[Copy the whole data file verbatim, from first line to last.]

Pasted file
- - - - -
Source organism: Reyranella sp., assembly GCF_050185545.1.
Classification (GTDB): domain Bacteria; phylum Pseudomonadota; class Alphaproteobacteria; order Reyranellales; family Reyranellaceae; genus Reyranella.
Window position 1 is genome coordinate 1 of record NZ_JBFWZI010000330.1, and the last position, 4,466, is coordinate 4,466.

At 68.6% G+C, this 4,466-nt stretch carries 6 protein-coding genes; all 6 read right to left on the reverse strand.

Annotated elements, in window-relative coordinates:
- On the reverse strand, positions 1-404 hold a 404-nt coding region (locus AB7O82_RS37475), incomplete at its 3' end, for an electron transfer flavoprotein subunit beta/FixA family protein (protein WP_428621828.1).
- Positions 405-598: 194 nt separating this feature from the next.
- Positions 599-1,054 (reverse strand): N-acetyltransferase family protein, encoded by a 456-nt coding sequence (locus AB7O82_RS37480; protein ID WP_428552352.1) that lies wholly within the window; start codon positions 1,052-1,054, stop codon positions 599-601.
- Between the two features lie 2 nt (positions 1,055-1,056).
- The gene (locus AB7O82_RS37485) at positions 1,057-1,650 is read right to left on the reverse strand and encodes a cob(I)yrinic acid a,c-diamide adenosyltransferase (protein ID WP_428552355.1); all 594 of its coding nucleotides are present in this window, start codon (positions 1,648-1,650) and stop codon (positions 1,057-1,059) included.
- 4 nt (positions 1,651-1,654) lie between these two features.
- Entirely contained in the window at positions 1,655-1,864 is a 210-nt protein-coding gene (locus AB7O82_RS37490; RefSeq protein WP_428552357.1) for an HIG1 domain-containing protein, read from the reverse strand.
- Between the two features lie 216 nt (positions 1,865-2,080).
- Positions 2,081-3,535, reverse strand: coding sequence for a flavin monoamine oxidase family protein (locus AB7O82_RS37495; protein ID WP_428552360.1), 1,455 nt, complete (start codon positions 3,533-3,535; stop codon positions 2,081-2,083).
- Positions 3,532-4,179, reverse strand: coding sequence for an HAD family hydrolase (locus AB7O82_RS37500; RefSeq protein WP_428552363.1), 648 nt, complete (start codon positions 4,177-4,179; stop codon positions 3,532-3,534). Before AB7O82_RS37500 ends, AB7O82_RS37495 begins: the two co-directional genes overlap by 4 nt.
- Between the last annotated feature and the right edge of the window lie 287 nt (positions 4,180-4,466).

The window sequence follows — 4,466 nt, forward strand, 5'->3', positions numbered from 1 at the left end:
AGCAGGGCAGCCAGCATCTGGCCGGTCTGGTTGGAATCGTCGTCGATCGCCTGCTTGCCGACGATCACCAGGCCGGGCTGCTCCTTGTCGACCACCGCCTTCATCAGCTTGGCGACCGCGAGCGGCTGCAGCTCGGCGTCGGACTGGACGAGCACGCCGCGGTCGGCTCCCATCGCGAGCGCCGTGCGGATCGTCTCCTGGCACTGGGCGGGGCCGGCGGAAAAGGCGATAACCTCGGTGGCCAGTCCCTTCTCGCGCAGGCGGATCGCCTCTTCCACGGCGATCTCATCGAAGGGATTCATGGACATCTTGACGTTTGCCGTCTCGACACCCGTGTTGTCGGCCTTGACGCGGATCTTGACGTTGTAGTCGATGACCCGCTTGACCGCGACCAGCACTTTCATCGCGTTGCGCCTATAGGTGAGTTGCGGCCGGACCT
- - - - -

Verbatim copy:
Source organism: Reyranella sp., assembly GCF_050185545.1.
Classification (GTDB): domain Bacteria; phylum Pseudomonadota; class Alphaproteobacteria; order Reyranellales; family Reyranellaceae; genus Reyranella.
Window position 1 is genome coordinate 1 of record NZ_JBFWZI010000330.1, and the last position, 4,466, is coordinate 4,466.

At 68.6% G+C, this 4,466-nt stretch carries 6 protein-coding genes; all 6 read right to left on the reverse strand.

Annotated elements, in window-relative coordinates:
- On the reverse strand, positions 1-404 hold a 404-nt coding region (locus AB7O82_RS37475), incomplete at its 3' end, for an electron transfer flavoprotein subunit beta/FixA family protein (protein WP_428621828.1).
- Positions 405-598: 194 nt separating this feature from the next.
- Positions 599-1,054 (reverse strand): N-acetyltransferase family protein, encoded by a 456-nt coding sequence (locus AB7O82_RS37480; protein ID WP_428552352.1) that lies wholly within the window; start codon positions 1,052-1,054, stop codon positions 599-601.
- Between the two features lie 2 nt (positions 1,055-1,056).
- The gene (locus AB7O82_RS37485) at positions 1,057-1,650 is read right to left on the reverse strand and encodes a cob(I)yrinic acid a,c-diamide adenosyltransferase (protein ID WP_428552355.1); all 594 of its coding nucleotides are present in this window, start codon (positions 1,648-1,650) and stop codon (positions 1,057-1,059) included.
- 4 nt (positions 1,651-1,654) lie between these two features.
- Entirely contained in the window at positions 1,655-1,864 is a 210-nt protein-coding gene (locus AB7O82_RS37490; RefSeq protein WP_428552357.1) for an HIG1 domain-containing protein, read from the reverse strand.
- Between the two features lie 216 nt (positions 1,865-2,080).
- Positions 2,081-3,535, reverse strand: coding sequence for a flavin monoamine oxidase family protein (locus AB7O82_RS37495; protein ID WP_428552360.1), 1,455 nt, complete (start codon positions 3,533-3,535; stop codon positions 2,081-2,083).
- Positions 3,532-4,179, reverse strand: coding sequence for an HAD family hydrolase (locus AB7O82_RS37500; RefSeq protein WP_428552363.1), 648 nt, complete (start codon positions 4,177-4,179; stop codon positions 3,532-3,534). Before AB7O82_RS37500 ends, AB7O82_RS37495 begins: the two co-directional genes overlap by 4 nt.
- Between the last annotated feature and the right edge of the window lie 287 nt (positions 4,180-4,466).

The window sequence follows — 4,466 nt, forward strand, 5'->3', positions numbered from 1 at the left end:
AGCAGGGCAGCCAGCATCTGGCCGGTCTGGTTGGAATCGTCGTCGATCGCCTGCTTGCCGACGATCACCAGGCCGGGCTGCTCCTTGTCGACCACCGCCTTCATCAGCTTGGCGACCGCGAGCGGCTGCAGCTCGGCGTCGGACTGGACGAGCACGCCGCGGTCGGCTCCCATCGCGAGCGCCGTGCGGATCGTCTCCTGGCACTGGGCGGGGCCGGCGGAAAAGGCGATAACCTCGGTGGCCAGTCCCTTCTCGCGCAGGCGGATCGCCTCTTCCACGGCGATCTCATCGAAGGGATTCATGGACATCTTGACGTTTGCCGTCTCGACACCCGTGTTGTCGGCCTTGACGCGGATCTTGACGTTGTAGTCGATGACCCGCTTGACCGCGACCAGCACTTTCATCGCGTTGCGCCTATAGGTGAGTTGCGGCCGGACCT